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Telling time, and an important story, at HMTC

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When Andrea Bolender, of Glen Head, took over as chair of the Holocaust Memorial and Tolerance Center of Nassau County in September, she said that one of her missions would be to promote the idea of being an “upstander,” someone who doesn’t sit by while injustice happens around them.

That idea, Bolender said, is in keeping with the center’s newest artifact, a clock, donated by Vice Chair Ron Fishman’s family, that was hidden by his grandparents’ neighbors in Paris after his grandparents were taken to Auschwitz by the Nazis in 1940.

The Art Deco clock, Fishman said, hung on the dining room wall in the home of Shama and Dora Priever, Jewish immigrants from Poland. His mother, Rosette Priever Gerbosi, has childhood memories of pushing her doll carriage around the dining room and hearing the clock chime — a scene from a normal childhood before the horrors that befell her family.

Shortly before Rosette’s parents were arrested, they sent her out of Paris with their Christian neighbors, with her posing as their daughter. Her older brother, Bernard, also avoided arrest, joining Parisian resistance forces. Their parents gave the clock to their neighbors, asking them to hold on to it.

The rest of their belongings were confiscated by the Nazis, and Shama and Dora ultimately died in Auschwitz’s gas chambers.

After Allied forces defeated the Nazis in 1945, Bernard retrieved the clock, the only remaining furnishing from his family’s home. It was one of the only things he took with him when he immigrated to the U.S. the following year. Rosette followed shortly afterward, living first in Brooklyn before starting a family in Woodbury.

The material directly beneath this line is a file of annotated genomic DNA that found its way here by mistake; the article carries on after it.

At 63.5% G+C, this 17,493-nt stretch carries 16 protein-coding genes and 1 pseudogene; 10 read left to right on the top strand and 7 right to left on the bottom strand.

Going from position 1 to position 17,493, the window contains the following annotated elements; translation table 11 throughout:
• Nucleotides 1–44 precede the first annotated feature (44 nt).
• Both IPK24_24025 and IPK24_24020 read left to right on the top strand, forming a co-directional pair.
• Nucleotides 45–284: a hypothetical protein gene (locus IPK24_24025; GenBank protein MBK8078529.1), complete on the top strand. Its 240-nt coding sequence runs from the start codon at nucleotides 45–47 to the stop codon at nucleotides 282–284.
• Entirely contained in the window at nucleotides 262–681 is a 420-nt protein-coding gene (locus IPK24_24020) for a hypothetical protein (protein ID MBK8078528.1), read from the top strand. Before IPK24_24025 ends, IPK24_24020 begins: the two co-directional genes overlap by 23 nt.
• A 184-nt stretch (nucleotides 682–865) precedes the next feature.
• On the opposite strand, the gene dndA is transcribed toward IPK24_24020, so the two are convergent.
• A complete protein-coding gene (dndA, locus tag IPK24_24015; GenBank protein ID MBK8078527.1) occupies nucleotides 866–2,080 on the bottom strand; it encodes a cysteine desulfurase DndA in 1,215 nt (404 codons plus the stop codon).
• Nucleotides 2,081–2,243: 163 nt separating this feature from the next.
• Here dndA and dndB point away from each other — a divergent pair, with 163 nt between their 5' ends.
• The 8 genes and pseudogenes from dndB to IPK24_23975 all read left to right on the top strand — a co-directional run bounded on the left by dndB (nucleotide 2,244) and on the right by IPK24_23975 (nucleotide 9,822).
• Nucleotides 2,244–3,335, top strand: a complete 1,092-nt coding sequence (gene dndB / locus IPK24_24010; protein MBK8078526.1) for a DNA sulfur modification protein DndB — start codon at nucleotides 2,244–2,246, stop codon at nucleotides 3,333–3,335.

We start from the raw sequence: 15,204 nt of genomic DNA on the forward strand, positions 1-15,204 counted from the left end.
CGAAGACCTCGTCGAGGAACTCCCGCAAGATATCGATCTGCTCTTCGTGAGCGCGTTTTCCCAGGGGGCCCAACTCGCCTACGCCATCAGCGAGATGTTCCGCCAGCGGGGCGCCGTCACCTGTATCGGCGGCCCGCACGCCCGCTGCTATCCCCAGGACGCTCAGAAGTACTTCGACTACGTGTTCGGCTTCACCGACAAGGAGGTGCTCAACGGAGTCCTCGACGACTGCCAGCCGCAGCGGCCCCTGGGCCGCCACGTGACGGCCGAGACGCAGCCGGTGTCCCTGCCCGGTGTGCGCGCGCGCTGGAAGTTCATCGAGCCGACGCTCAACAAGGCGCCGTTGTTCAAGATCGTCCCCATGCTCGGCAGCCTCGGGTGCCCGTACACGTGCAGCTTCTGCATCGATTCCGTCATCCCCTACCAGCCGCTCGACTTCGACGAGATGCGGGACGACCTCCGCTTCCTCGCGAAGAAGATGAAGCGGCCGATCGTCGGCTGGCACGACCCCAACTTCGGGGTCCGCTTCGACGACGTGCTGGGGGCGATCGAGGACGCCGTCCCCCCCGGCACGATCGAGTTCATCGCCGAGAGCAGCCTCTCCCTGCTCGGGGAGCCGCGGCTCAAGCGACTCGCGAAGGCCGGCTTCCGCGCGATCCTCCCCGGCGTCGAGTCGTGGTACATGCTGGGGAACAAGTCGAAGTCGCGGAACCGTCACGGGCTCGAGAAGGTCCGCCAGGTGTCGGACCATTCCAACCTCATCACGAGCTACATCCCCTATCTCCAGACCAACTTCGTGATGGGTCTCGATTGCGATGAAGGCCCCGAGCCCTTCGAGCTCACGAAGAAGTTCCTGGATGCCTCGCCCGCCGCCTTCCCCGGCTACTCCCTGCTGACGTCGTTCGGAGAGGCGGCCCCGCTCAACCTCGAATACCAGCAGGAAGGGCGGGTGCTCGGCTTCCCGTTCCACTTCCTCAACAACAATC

Bernard died two years ago, and Fishman took ownership of the clock. He said that he and his mother decided to donate it to the HMTC because it tells a personal story of how much was lost during the Holocaust.

“I think, in the spirit of giving, the Holocaust Center is predominantly focused on providing education and information, and that’s the intention and the reason why,” Fishman said. “That’s what gives me satisfaction — knowing that this story will be heard by other people.”

Bolender said that every artifact at the center holds significance for the families of those who were victims of the Holocaust. Her father, Benek, was a Holocaust survivor, and everything he had as a child was taken from him, much like millions of other European Jews. This clock, she said, represents something her father never had — a physical reminder of a happy life before the Holocaust.

“When we see things that make up our past, imagine one day not having any of that,” Bolender said. “So when you have one piece, I think it’s like a building block, something you could build a new life around without losing the old life.”

The lives of European Jews before the Holocaust are often a forgotten part of history, HMTC director Thorin Tritter said, overshadowed by the atrocities they faced. The clock, he said, offers a window into that period. “The clock draws our attention to the Nazi invasion of France in 1940 and the horrors of the Holocaust in France,” Tritter said. “It also highlights the resilience of this one family and the support they got from trusted neighbors.”

The clock also provides the center with a perfect opportunity to teach visitors about the importance of being an upstander, Bolender said, because the Prievers’ neighbors risked their lives to save Rosette and the clock. These were ordinary people doing extraordinary things, she said, something that many people may not have been capable of in such dire circumstances.

Bolender and Fishman said they hoped visitors would recognize that the clock helps tell a story of resilience and love for one’s neighbors, while still serving as a sober reminder of the impact the Holocaust had, and continues to have, on millions of people.

“It’s important that we, as an organization, continue to provide information to those that need to be more informed about the horrors of the past, and also to help prevent those happening now,” Fishman said. “… It serves as a reminder of where we’ve been, and hopefully we’ll never go back there again.”